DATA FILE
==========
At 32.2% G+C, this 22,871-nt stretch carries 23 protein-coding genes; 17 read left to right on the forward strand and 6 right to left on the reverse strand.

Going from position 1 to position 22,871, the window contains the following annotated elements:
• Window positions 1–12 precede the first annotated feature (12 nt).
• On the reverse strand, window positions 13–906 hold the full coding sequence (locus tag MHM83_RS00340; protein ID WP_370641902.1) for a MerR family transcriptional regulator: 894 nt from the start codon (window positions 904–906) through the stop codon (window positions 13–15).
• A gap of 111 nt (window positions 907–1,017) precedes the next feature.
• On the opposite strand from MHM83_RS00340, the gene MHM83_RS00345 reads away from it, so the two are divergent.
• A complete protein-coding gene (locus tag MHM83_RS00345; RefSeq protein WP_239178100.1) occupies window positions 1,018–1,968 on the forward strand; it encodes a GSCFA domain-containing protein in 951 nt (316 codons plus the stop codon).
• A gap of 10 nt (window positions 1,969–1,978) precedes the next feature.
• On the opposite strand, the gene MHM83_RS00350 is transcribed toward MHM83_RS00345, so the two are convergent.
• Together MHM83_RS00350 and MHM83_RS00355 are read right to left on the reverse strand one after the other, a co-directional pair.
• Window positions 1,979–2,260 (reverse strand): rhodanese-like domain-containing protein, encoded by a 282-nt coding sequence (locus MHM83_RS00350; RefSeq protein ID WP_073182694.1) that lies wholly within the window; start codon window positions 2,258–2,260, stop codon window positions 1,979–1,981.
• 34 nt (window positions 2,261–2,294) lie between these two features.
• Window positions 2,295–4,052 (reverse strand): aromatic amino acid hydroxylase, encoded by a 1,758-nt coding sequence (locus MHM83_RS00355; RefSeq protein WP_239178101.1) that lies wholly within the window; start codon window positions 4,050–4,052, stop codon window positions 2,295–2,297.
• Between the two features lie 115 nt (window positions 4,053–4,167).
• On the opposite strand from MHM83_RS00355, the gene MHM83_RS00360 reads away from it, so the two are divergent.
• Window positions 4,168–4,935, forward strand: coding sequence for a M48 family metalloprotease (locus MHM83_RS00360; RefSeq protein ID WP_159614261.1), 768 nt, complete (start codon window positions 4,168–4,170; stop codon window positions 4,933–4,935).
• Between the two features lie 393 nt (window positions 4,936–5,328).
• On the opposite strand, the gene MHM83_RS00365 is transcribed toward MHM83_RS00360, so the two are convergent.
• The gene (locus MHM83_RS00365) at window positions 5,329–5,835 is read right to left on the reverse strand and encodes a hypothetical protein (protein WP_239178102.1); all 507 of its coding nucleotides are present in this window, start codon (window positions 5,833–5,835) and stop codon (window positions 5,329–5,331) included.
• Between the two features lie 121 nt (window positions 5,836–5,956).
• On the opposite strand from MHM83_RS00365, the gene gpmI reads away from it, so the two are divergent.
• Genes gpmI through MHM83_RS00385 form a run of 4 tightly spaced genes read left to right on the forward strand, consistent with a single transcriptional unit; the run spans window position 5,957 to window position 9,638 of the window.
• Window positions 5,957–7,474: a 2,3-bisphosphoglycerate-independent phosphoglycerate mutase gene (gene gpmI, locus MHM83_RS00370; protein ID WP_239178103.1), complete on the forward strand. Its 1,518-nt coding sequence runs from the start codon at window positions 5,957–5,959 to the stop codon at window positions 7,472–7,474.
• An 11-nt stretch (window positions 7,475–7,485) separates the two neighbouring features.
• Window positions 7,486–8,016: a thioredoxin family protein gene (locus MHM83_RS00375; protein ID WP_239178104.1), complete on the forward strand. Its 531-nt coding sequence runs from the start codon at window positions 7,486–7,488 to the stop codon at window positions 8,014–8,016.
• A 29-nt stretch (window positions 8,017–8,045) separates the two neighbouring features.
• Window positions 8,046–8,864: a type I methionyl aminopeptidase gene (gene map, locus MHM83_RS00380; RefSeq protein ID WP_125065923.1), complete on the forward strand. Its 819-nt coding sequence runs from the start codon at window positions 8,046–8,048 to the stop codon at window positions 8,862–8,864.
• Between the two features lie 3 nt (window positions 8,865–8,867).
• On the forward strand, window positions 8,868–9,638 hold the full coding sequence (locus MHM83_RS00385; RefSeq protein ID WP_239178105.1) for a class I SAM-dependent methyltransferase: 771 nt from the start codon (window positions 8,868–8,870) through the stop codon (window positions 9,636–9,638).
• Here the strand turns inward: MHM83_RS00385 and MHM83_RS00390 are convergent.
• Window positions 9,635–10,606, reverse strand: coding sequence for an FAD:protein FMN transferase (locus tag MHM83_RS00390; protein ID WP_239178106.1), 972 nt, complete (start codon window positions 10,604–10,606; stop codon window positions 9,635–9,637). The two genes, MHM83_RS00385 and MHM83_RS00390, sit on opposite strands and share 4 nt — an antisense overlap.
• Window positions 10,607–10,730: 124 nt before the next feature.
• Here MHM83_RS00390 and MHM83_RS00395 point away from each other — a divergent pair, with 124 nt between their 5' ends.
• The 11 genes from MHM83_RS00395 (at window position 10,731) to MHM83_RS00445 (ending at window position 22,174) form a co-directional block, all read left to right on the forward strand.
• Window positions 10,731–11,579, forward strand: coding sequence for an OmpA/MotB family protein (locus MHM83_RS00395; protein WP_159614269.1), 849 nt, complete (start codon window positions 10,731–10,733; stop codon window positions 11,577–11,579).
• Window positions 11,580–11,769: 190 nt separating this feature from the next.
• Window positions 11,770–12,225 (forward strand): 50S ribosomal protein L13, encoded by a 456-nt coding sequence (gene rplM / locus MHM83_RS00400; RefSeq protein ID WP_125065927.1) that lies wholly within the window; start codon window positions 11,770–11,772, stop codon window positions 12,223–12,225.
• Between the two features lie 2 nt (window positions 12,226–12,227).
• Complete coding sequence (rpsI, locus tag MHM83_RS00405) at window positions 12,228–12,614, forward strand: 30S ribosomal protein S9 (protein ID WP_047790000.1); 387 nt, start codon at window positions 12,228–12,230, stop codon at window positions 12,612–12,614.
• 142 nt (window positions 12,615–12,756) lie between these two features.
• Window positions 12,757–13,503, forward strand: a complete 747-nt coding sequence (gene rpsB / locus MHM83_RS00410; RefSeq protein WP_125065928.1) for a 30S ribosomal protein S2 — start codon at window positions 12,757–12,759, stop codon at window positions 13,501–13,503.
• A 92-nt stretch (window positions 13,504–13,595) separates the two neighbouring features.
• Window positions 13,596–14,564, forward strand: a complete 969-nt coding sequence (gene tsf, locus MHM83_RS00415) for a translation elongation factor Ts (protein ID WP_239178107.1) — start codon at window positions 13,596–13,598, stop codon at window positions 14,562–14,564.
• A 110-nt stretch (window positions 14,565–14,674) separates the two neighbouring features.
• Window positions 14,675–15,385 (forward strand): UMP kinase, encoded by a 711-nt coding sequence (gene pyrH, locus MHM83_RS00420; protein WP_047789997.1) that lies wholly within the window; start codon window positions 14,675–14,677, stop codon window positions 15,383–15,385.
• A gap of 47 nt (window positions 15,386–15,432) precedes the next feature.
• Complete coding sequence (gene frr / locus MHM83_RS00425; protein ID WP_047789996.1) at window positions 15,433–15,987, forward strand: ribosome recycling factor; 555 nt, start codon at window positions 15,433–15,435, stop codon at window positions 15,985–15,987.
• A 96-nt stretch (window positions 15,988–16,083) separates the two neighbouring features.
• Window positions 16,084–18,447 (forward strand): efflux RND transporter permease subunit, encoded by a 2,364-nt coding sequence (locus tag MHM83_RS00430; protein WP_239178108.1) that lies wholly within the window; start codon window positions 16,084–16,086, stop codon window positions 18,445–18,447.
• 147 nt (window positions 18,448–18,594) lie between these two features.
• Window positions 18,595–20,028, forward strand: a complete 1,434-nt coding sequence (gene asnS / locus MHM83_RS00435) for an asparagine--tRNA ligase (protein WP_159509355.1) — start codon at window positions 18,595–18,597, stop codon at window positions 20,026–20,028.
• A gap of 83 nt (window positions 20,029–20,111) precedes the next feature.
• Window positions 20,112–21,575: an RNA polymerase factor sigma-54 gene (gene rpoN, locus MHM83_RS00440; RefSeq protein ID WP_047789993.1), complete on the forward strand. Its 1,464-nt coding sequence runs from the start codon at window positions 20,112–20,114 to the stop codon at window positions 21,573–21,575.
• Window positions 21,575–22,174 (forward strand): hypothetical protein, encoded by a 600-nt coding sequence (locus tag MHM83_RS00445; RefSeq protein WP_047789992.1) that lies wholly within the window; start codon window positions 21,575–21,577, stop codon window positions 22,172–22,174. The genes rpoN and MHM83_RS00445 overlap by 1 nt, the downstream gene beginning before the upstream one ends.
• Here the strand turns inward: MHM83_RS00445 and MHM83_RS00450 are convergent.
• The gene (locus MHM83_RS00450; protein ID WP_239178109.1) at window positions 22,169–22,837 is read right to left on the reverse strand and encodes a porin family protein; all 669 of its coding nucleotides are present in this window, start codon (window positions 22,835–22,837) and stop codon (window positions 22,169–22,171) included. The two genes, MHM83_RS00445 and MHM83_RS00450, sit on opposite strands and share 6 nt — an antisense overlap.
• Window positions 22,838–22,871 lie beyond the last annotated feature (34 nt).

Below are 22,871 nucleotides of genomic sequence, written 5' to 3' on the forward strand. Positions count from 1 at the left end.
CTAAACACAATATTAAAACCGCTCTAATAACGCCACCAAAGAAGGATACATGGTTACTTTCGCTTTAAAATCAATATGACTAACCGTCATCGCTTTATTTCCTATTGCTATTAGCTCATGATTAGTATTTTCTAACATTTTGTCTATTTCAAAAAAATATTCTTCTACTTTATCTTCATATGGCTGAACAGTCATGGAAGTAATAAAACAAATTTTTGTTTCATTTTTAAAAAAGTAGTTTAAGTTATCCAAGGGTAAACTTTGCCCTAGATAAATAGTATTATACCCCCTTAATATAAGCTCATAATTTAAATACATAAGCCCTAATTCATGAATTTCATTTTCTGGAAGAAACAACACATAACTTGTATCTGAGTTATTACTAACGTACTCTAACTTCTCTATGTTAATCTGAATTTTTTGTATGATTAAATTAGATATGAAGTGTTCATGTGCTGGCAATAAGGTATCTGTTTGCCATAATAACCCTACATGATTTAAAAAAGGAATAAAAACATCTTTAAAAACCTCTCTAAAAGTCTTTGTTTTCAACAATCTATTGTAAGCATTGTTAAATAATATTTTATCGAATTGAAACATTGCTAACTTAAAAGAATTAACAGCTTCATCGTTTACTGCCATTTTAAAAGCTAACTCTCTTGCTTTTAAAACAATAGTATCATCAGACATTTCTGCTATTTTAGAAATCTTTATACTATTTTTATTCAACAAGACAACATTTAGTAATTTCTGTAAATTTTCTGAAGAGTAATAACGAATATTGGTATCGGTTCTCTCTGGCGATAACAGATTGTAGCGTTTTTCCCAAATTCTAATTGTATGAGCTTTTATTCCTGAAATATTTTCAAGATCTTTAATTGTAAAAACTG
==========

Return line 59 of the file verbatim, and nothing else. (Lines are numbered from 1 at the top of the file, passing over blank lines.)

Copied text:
CTAAACACAATATTAAAACCGCTCTAATAACGCCACCAAAGAAGGATACATGGTTACTTTCGCTTTAAAATCAATATGACTAACCGTCATCGCTTTATTTCCTATTGCTATTAGCTCATGATTAGTATTTTCTAACATTTTGTCTATTTCAAAAAAATATTCTTCTACTTTATCTTCATATGGCTGAACAGTCATGGAAGTAATAAAACAAATTTTTGTTTCATTTTTAAAAAAGTAGTTTAAGTTATCCAAGGGTAAACTTTGCCCTAGATAAATAGTATTATACCCCCTTAATATAAGCTCATAATTTAAATACATAAGCCCTAATTCATGAATTTCATTTTCTGGAAGAAACAACACATAACTTGTATCTGAGTTATTACTAACGTACTCTAACTTCTCTATGTTAATCTGAATTTTTTGTATGATTAAATTAGATATGAAGTGTTCATGTGCTGGCAATAAGGTATCTGTTTGCCATAATAACCCTACATGATTTAAAAAAGGAATAAAAACATCTTTAAAAACCTCTCTAAAAGTCTTTGTTTTCAACAATCTATTGTAAGCATTGTTAAATAATATTTTATCGAATTGAAACATTGCTAACTTAAAAGAATTAACAGCTTCATCGTTTACTGCCATTTTAAAAGCTAACTCTCTTGCTTTTAAAACAATAGTATCATCAGACATTTCTGCTATTTTAGAAATCTTTATACTATTTTTATTCAACAAGACAACATTTAGTAATTTCTGTAAATTTTCTGAAGAGTAATAACGAATATTGGTATCGGTTCTCTCTGGCGATAACAGATTGTAGCGTTTTTCCCAAATTCTAATTGTATGAGCTTTTATTCCTGAAATATTTTCAAGATCTTTAATTGTAAAAACTG